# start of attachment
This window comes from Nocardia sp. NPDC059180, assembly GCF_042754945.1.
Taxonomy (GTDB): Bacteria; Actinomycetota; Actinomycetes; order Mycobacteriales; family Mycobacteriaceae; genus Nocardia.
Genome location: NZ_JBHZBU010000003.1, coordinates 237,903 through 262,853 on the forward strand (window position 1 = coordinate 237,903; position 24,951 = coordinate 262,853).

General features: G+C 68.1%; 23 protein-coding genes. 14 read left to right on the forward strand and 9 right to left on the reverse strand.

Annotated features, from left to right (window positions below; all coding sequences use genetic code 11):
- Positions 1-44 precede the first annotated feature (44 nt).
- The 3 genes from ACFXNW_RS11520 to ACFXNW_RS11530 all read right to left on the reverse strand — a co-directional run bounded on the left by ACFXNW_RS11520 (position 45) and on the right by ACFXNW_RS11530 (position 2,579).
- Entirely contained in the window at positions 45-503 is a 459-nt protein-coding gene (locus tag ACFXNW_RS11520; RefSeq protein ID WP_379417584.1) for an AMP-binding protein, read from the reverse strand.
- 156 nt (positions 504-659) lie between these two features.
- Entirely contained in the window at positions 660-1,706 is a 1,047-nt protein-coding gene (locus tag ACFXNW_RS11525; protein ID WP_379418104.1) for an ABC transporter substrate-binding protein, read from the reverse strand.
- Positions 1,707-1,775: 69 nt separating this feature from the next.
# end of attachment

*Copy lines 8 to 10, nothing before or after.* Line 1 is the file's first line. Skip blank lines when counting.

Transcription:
- Entirely contained in the window at positions 45-503 is a 459-nt protein-coding gene (locus tag ACFXNW_RS11520; RefSeq protein ID WP_379417584.1) for an AMP-binding protein, read from the reverse strand.
- 156 nt (positions 504-659) lie between these two features.
- Entirely contained in the window at positions 660-1,706 is a 1,047-nt protein-coding gene (locus tag ACFXNW_RS11525; protein ID WP_379418104.1) for an ABC transporter substrate-binding protein, read from the reverse strand.